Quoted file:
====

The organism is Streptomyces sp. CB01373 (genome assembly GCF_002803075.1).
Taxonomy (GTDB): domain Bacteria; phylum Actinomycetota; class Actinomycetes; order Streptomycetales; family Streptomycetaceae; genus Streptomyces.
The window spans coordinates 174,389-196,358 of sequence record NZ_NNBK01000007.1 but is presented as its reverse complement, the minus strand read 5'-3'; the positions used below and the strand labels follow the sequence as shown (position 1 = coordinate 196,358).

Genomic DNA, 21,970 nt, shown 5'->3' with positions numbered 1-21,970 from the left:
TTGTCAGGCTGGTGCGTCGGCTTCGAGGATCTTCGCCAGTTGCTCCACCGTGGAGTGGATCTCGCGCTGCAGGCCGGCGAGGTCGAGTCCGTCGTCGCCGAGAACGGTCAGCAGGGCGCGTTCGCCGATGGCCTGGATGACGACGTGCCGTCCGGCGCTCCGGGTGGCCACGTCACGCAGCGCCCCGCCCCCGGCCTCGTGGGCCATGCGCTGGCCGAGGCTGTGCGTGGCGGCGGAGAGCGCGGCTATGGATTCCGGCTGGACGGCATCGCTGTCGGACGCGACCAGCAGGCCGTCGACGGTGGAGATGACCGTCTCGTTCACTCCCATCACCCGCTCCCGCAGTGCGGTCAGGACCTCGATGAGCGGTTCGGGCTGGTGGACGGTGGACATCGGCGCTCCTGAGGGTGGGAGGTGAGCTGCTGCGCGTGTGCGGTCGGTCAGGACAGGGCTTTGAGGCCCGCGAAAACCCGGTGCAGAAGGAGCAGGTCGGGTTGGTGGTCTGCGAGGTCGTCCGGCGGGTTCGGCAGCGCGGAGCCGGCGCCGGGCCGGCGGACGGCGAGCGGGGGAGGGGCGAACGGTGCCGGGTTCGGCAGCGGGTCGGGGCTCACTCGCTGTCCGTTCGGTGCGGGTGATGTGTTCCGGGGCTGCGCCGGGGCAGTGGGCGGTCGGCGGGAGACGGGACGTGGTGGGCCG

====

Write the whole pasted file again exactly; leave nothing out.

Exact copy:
The organism is Streptomyces sp. CB01373 (genome assembly GCF_002803075.1).
Taxonomy (GTDB): domain Bacteria; phylum Actinomycetota; class Actinomycetes; order Streptomycetales; family Streptomycetaceae; genus Streptomyces.
The window spans coordinates 174,389-196,358 of sequence record NZ_NNBK01000007.1 but is presented as its reverse complement, the minus strand read 5'-3'; the positions used below and the strand labels follow the sequence as shown (position 1 = coordinate 196,358).

Genomic DNA, 21,970 nt, shown 5'->3' with positions numbered 1-21,970 from the left:
TTGTCAGGCTGGTGCGTCGGCTTCGAGGATCTTCGCCAGTTGCTCCACCGTGGAGTGGATCTCGCGCTGCAGGCCGGCGAGGTCGAGTCCGTCGTCGCCGAGAACGGTCAGCAGGGCGCGTTCGCCGATGGCCTGGATGACGACGTGCCGTCCGGCGCTCCGGGTGGCCACGTCACGCAGCGCCCCGCCCCCGGCCTCGTGGGCCATGCGCTGGCCGAGGCTGTGCGTGGCGGCGGAGAGCGCGGCTATGGATTCCGGCTGGACGGCATCGCTGTCGGACGCGACCAGCAGGCCGTCGACGGTGGAGATGACCGTCTCGTTCACTCCCATCACCCGCTCCCGCAGTGCGGTCAGGACCTCGATGAGCGGTTCGGGCTGGTGGACGGTGGACATCGGCGCTCCTGAGGGTGGGAGGTGAGCTGCTGCGCGTGTGCGGTCGGTCAGGACAGGGCTTTGAGGCCCGCGAAAACCCGGTGCAGAAGGAGCAGGTCGGGTTGGTGGTCTGCGAGGTCGTCCGGCGGGTTCGGCAGCGCGGAGCCGGCGCCGGGCCGGCGGACGGCGAGCGGGGGAGGGGCGAACGGTGCCGGGTTCGGCAGCGGGTCGGGGCTCACTCGCTGTCCGTTCGGTGCGGGTGATGTGTTCCGGGGCTGCGCCGGGGCAGTGGGCGGTCGGCGGGAGACGGGACGTGGTGGGCCG